They started as a trio, with drummer Ken Weisbach, a multi-instrumentalist who, like George, had a background in musical theatre and a love of Billy Joel. The trio recorded demos and posted them on Yahoo’s music platform. These were the songs Spencer Proffer first heard. Proffer was working with America’s #1 cable channel, USA Network, looking for music that would surround the Network’s hit show Psych’s marketing campaign, aimed at the 18-34 demographic. Proffer wanted a band novel and innovative enough to merit this boost—that is, a band with a future. Out of more than 50 demos, he zeroed in on Flying Machines. “Right there, musicality, passion, and unique songs that just knocked me out,” exclaims Proffer. “I heard vocal chops that reminiscent of the best of Freddie Mercury and guitar playing I hadn’t experienced since I had the good fortune to work with masters like Brian May and BB King.”
Proffer got on a plane to catch the band live at Arlene’s Grocery in Manhattan. He chanced on the debut gig for the band’s fourth member, Evan Joyce, a bass player who had cut his teeth on Jaco, Mingus and Chris Squire, and had recently dropped out of the New School to find the perfect rock band. With George, Wlaysewski and Weisbach, Joyce knew he’d found it. So did Proffer. “After 16 bars, I got it,” he recalled. “They were far more dynamic and exciting live than on the demo.”
Proffer immediately flew the band to LA to capture the band’s fresh sound in the studio. The Converse prize yielded 3 more songs, recorded in New York with Mickey Petralia, and soon the album was finished. Once the reviews began pouring in, Proffer’s belief in Flying Machines was affirmed. “I wasn’t alone anymore.”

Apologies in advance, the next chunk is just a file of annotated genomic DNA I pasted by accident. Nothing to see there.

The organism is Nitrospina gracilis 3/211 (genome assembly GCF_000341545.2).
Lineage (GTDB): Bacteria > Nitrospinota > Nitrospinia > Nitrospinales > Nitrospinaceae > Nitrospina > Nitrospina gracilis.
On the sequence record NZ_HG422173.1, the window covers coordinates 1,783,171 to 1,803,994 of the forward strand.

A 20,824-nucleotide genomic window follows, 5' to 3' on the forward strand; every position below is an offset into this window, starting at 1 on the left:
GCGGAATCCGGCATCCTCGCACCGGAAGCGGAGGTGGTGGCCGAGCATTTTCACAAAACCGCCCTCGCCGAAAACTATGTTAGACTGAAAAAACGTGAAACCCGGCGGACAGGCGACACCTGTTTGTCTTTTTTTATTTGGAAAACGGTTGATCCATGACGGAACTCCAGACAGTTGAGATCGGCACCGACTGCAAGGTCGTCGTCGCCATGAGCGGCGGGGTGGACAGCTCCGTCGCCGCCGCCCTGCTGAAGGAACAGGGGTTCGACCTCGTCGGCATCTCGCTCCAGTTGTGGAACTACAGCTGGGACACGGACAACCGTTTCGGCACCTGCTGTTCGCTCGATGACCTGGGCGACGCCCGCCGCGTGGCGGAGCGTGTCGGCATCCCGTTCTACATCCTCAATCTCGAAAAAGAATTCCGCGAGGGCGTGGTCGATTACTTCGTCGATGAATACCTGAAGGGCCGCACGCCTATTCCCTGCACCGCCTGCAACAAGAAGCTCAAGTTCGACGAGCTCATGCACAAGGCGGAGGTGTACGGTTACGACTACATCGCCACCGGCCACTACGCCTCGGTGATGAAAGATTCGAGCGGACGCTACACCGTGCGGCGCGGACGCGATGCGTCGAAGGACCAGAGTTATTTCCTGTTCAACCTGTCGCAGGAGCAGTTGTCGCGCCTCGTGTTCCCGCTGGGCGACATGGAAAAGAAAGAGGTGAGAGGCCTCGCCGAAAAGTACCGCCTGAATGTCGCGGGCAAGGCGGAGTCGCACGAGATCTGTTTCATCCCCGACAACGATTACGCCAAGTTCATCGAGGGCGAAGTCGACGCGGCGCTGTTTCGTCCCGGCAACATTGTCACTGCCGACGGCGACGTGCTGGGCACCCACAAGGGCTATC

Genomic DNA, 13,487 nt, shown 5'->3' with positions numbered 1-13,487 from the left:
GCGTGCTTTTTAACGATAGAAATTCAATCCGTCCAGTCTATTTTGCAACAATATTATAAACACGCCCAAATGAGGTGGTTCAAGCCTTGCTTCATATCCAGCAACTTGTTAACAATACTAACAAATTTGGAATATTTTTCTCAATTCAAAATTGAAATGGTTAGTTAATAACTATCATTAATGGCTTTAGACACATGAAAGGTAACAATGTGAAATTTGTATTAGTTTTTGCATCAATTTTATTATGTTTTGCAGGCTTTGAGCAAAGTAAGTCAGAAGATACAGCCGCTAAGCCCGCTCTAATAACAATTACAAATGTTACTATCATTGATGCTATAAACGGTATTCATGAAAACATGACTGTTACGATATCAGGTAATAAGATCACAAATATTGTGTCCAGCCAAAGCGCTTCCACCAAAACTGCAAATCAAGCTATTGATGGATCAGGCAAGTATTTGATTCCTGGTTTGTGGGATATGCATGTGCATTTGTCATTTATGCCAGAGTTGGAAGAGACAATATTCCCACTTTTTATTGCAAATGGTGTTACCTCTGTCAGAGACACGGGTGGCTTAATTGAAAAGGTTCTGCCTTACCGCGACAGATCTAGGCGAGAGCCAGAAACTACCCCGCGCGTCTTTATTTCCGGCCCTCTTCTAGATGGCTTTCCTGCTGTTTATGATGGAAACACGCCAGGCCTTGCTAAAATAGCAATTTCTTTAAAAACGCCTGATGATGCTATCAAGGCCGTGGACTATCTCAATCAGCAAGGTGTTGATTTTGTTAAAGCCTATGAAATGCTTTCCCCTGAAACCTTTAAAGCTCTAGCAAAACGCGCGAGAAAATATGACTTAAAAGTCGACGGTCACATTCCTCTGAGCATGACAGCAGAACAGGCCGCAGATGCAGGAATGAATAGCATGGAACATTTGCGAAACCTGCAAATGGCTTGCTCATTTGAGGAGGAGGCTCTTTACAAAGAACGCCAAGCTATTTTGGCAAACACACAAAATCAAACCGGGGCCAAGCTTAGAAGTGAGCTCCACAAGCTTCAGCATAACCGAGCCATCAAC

As they set out to tour the CD this year, including a headlining slot at South by Southwest, Flying Machines can boast a coveted long term and worldwide marketing and promotion alliance with Fender Musical Instruments. In fact, 2010 finds the band featured in full-page color ads in Rolling Stone Magazine for the new Fender/T-Mobile My Touch G LE phone. Fender instantly recognized Flying Machines’s superior artistry, cohesion and bracing capacity to connect with a live audience.
In February, 2010, in Los Angeles, the band recorded its newest song “Citizens of the World” with four legends of international pop music—Khaled (Algeria), King Sunny Adé (Nigeria), Kailash Kher (India), and Cheng Lin (China), produced by Proffer. “Citizens” will be released simultaneously in mul tiple territories around the world, in six different languages, and in both electric and unplugged renditions—eight versions in all. The LA sessions inaugurate a year of world travel to the collaborators’ home countries, all the subject of a coming documentary by acclaimed filmmaker Harry Winer, who has also helmed the video of the “Citizens” global recording project.
The “Citizens of the World” project underscores the uniqueness of Flying Machines. Having absorbed the breadth of American and British rock, including the African, Indian and Arabic flavors of later work by Peter Gabriel and Paul Simon, they were up for the challenge of collaborating with global legends on stage and in the studio. Wlaysewski named the song, and says it has special meaning for him as the Asian-born son of a Polish man and an Irish woman in America. “I didn’t come all the way from an orphanage in Vietnam to work at a shoe store,” he says. “That idea always spurs me forward. And upwards”. For these Flying Machines, the sky is truly the limit.